Nonprofit news roundup for June 8, 2009

Gates CEO aims to improve partnerships, internal processes

In his first annual letter, Bill & Melinda Gates Foundation CEO Jeff Raikes says the funder needs to improve its internal processes and the quality of its grantmaking partnerships, The Seattle Times reported June 3 (see Gates Foundation story). His comments are based on the results of the first-ever survey of the foundation’s staff.

University of Virginia‘s endowment begins rebound

After nine straight months of decline, the endowment of the University of Virginia gained $78.3 million in March and $115.6 million in April, The Charlottesville Daily Progress reported June 4 (see University of Virginia story). The endowment, which provides about 5 percent of the university’s operating budget, had fallen to a low of $3.76 billion from a peak of $5.1 billion and now stands at $3.9 billion.

University of Arkansas for Medical Sciences gets $33.4 million

The University of Arkansas for Medical Sciences received $33.4 million from the Donald W. Reynolds Foundation to expand the Reynolds Institute on Aging, Max Brantley said in a blog in the Arkansas Times June 4 (see University of Arkansas story). The gift is the school’s second-largest ever and will be used to build four more floors for the institute and create a pedestrian walkway connecting the institute to a nearby medical facility.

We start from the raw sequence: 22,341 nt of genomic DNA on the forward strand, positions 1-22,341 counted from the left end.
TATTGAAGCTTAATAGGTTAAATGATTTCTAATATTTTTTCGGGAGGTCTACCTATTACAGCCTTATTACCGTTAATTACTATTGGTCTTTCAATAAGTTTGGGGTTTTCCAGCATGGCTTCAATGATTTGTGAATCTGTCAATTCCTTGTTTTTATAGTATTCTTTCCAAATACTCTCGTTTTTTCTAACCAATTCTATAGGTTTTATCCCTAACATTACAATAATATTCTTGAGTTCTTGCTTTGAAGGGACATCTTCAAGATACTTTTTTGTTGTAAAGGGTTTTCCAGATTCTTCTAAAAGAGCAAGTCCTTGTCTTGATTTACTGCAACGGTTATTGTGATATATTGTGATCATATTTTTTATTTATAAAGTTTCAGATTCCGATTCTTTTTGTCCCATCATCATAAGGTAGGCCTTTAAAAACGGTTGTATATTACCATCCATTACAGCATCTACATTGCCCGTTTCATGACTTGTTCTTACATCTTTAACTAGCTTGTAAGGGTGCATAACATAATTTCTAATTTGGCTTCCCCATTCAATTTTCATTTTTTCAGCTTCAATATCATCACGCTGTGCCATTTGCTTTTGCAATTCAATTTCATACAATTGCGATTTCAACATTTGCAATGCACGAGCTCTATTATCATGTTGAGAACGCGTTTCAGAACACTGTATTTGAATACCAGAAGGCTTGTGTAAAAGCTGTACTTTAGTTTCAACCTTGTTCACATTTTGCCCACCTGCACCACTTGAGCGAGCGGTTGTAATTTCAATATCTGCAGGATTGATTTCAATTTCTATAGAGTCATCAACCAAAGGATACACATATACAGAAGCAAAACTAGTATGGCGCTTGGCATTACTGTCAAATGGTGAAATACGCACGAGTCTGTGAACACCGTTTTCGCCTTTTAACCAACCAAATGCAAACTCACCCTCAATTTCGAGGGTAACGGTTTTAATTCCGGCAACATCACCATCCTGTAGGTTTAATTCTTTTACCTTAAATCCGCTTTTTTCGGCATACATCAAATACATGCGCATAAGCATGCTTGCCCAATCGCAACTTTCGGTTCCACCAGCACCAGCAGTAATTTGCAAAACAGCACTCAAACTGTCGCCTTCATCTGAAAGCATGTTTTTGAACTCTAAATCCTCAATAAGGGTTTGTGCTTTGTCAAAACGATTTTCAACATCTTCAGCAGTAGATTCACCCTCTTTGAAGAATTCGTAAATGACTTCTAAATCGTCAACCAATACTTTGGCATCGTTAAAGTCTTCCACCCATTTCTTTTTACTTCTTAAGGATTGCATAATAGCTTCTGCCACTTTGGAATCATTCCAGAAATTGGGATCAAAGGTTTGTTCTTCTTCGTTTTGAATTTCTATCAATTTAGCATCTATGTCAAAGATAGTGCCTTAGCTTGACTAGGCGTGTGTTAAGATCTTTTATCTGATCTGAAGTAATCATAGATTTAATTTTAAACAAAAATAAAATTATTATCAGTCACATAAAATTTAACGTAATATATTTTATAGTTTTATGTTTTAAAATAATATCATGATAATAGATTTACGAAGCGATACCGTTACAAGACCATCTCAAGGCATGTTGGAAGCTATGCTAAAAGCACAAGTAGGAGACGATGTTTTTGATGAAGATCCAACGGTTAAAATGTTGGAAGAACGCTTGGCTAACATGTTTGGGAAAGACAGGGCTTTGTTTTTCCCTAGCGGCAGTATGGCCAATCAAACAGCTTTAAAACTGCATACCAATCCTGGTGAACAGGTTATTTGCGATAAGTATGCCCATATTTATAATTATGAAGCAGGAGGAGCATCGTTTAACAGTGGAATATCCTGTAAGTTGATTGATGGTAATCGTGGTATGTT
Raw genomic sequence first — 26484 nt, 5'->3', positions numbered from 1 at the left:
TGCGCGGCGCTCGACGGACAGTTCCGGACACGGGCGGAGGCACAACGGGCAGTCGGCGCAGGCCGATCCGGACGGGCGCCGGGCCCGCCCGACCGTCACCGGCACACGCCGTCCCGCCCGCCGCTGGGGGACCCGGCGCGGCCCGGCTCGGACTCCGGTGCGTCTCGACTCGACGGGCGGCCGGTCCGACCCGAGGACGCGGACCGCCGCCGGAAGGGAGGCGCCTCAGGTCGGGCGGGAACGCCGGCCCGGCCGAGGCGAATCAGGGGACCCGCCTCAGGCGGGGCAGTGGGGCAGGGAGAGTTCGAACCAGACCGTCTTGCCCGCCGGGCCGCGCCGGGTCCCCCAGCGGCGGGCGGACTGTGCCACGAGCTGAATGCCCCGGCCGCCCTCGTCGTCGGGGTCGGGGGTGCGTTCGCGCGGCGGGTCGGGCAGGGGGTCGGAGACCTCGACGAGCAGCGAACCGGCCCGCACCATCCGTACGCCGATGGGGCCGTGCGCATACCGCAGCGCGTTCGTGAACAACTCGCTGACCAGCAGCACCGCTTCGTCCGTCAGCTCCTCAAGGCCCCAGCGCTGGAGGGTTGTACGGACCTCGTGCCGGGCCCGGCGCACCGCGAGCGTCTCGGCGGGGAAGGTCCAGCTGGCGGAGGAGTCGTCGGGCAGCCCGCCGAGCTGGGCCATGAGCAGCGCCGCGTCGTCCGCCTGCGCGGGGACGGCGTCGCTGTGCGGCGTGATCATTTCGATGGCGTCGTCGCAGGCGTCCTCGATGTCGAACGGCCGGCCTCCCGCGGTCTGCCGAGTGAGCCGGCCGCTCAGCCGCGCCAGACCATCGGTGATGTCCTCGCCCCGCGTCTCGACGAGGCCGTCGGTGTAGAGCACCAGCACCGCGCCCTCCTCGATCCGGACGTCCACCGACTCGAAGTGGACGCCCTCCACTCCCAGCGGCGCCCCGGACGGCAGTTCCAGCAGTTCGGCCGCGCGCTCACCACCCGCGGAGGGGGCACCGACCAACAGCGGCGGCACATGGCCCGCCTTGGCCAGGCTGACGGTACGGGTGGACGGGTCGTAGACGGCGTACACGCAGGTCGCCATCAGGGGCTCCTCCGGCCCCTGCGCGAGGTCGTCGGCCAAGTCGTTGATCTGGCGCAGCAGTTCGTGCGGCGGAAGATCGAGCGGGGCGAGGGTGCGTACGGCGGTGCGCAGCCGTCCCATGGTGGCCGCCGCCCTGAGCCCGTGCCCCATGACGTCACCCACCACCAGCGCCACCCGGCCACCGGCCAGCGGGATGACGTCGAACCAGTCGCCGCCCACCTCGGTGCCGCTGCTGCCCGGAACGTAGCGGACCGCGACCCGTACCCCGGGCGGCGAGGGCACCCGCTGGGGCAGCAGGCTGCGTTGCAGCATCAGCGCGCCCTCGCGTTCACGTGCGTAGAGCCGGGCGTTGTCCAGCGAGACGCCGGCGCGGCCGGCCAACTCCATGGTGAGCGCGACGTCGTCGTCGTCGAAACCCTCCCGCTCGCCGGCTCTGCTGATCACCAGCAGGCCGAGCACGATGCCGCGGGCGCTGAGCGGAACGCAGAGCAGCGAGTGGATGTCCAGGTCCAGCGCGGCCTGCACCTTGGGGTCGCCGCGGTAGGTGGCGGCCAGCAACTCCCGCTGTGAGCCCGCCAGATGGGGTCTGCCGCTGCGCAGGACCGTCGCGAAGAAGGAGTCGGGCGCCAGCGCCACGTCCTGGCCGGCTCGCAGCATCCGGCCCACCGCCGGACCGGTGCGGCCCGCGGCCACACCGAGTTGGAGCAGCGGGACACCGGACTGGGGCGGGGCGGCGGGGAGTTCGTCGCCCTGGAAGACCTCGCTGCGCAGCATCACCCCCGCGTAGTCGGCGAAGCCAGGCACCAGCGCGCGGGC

Mars Hill College exceeds goal by raising over $38 million

Mars Hill College in western North Carolina raised more than $38 million during its “Values and Vision Capital Campaign,” topping its goal by more than $2.5 million, The News-Record and Sentinel reported June 4 (see Mars Hill College story). The funds will be used for scholarships, construction of new buildings and expansion and improvement of existing facilities.

Half of Michigan nonprofits report drop in fundraising, survey says

About half of Michigan nonprofits have seen a drop this year in financial and in-kind contributions, says a survey by the Michigan Nonprofit Association and the Johnson Center at Grand Valley State University, Crain’s Detroit Business reported June 4 (see Michigan nonprofits story). Arts and culture groups have been hardest hit, with three in four reporting fundraising declines, while human-service organizations fared best.

Colorado officials seek funding from foundations

State officials in Colorado are reaching out to the state’s private foundations to seek assistance in plugging a $400,000 funding gap for marketing and outreach for the state’s food-stamps program, The Denver Post reported June 6 (see Colorado foundations story). Colorado has been working to improve the $166.4 million computer system that processes food-stamp applications, a project foundations say is taking too long and forcing needy people to turn to food shelters, churches and senior centers.

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